This simple problem is an example of a very interesting phenomenon: if you have a large enough "universe" to consider, even randomly picked parts exhibit structured properties.

A crowd of people, photo by Rob Curran on Unsplash

Problem statement

Let \(n \geq 2\) be an integer. Then, consider the integers

\[ \{3, 4, \cdots, 2n-1, 2n\}\ .\]

Show that, if you pick \(n\) from those, you always have two numbers that will share no divisors whatsoever.

In other words, show that there's two of those \(n\) numbers that are coprime.

Give it some thought...

If you need any clarification whatsoever, feel free to ask in the comment section below.

Solution

The solution is a simple application of the pigeonhole principle.

The pigeonhole principle says that, if you have \(k\) pigeons and \(n < k\) holes, then if you put all pigeons in the holes there will be at least one hole with more than one pigeon.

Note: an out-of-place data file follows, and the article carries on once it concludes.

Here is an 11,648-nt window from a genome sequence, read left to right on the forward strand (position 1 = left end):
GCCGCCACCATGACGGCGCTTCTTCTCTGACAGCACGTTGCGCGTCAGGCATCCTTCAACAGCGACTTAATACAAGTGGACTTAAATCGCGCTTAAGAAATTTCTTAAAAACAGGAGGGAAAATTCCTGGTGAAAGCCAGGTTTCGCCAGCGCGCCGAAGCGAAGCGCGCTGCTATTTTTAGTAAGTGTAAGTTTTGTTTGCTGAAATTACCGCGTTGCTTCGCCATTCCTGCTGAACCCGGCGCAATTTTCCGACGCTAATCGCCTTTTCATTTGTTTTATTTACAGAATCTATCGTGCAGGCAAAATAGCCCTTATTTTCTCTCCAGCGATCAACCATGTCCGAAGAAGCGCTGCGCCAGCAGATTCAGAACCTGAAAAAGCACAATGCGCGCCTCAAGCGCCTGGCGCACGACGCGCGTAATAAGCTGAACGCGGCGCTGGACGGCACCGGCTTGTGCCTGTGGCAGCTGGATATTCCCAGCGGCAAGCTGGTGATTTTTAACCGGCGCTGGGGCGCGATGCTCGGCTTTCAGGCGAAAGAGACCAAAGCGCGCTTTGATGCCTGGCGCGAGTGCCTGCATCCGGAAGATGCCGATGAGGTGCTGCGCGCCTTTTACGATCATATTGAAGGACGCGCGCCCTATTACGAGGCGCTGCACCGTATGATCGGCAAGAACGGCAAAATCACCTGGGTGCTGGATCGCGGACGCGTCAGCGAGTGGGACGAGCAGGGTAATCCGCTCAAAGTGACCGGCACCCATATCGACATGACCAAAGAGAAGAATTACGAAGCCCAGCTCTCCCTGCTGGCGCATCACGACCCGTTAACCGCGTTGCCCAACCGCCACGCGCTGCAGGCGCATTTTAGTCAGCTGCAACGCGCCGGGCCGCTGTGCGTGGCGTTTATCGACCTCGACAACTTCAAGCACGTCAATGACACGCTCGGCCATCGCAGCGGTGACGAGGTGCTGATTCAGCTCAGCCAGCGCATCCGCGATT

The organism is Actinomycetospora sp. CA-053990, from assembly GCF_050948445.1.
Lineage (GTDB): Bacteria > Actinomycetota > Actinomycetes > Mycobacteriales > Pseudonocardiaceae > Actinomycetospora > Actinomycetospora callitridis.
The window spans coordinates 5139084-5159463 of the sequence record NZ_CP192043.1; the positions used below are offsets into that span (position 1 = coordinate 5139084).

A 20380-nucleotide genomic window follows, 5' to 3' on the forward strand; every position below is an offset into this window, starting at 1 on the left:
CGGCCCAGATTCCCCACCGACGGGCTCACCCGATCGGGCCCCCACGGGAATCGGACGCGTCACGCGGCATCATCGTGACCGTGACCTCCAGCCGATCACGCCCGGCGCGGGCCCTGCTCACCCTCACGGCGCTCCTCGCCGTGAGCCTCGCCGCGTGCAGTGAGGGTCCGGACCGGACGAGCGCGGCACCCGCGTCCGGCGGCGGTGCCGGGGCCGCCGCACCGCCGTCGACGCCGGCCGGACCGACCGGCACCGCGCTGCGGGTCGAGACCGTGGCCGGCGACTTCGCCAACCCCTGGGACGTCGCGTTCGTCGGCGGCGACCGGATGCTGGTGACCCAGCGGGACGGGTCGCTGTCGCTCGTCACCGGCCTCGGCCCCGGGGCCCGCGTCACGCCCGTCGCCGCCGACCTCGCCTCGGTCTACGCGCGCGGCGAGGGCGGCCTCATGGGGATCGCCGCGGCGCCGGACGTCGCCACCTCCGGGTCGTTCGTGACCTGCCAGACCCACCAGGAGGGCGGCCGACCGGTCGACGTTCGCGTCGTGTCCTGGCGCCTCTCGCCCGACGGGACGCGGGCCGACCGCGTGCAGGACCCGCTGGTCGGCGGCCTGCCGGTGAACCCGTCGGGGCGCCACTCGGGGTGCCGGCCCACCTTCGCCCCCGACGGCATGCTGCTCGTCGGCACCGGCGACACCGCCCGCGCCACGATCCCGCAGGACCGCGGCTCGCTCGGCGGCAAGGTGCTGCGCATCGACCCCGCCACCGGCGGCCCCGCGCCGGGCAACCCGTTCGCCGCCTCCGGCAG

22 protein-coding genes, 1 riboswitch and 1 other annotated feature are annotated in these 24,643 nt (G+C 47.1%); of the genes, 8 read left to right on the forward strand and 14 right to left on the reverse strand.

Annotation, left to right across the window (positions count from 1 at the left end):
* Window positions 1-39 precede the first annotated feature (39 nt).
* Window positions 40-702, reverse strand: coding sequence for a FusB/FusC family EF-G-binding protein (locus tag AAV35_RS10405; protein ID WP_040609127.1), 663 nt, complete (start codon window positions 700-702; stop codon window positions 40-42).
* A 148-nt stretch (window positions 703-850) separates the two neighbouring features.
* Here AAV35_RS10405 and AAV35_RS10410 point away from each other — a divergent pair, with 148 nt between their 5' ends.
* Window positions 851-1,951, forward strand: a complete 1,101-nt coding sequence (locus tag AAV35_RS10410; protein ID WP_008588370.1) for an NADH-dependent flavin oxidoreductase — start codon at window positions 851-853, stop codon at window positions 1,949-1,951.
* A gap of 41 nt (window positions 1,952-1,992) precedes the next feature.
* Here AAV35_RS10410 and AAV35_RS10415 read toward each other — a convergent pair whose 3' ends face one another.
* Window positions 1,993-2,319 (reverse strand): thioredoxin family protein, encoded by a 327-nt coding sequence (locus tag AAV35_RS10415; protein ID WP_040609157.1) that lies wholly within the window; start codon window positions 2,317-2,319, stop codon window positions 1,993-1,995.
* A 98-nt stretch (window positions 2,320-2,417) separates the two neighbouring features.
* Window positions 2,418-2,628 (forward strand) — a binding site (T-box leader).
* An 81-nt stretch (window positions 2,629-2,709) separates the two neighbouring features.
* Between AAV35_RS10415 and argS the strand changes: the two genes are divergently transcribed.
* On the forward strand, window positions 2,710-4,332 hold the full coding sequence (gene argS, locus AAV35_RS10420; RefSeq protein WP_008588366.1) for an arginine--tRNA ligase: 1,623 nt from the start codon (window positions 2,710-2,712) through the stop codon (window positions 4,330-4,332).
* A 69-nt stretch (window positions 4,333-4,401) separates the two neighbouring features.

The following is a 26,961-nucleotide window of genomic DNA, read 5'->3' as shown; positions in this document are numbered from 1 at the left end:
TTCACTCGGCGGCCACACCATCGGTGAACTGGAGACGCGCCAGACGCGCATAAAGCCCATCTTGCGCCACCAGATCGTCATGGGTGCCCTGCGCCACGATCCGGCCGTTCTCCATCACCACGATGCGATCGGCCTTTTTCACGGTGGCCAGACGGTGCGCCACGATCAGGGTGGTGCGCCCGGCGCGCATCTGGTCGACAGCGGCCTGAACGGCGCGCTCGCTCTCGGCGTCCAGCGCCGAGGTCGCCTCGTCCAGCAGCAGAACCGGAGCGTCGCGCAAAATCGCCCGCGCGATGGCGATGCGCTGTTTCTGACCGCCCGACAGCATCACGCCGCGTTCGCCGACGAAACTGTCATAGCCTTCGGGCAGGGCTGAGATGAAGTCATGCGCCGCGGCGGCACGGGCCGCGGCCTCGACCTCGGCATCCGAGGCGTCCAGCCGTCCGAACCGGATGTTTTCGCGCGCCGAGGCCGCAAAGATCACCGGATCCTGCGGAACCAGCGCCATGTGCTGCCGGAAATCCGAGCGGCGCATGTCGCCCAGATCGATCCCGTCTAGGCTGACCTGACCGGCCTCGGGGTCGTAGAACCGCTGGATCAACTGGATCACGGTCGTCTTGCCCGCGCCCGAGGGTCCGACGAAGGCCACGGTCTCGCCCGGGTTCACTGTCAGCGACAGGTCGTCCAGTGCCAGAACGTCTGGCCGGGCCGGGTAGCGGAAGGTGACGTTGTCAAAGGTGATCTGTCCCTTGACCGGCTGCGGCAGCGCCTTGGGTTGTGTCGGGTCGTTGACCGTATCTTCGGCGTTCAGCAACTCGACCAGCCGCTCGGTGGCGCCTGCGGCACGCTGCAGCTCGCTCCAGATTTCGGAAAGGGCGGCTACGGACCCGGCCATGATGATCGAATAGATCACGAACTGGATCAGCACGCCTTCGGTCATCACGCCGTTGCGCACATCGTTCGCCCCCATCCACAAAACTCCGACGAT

For some \(n \geq 2\), consider the following \(n-1\) pairs of integers:

\[ \{3, 4\}, \{5, 6\}, \cdots, \{2n-1, 2n\}\]

which together make up for the whole set \(\{3, 4, \cdots, 2n-1, 2n\}\). If we pick \(n\) numbers from this set (the pigeons) and if we look for the pairs from where they came (the holes) then we see we must have picked two consecutive integers from one of the pairs. Those two numbers that came from the same pair are consecutive integers, and hence are coprime!

To see that two consecutive integers are coprime, you can read this twitter proof.

Don't forget to subscribe to the newsletter to get bi-weekly problems sent straight to your inbox and to add your reaction below.

Espero que tenhas aprendido algo novo! Se sim, considera seguir as pisadas dos leitores que me pagaram uma fatia de pizza 🍕. O teu pequeno contributo ajuda-me a manter este projeto grátis e livre de anúncios aborrecidos.

Artigo anterior Próximo artigo

Blog Comments powered by Disqus.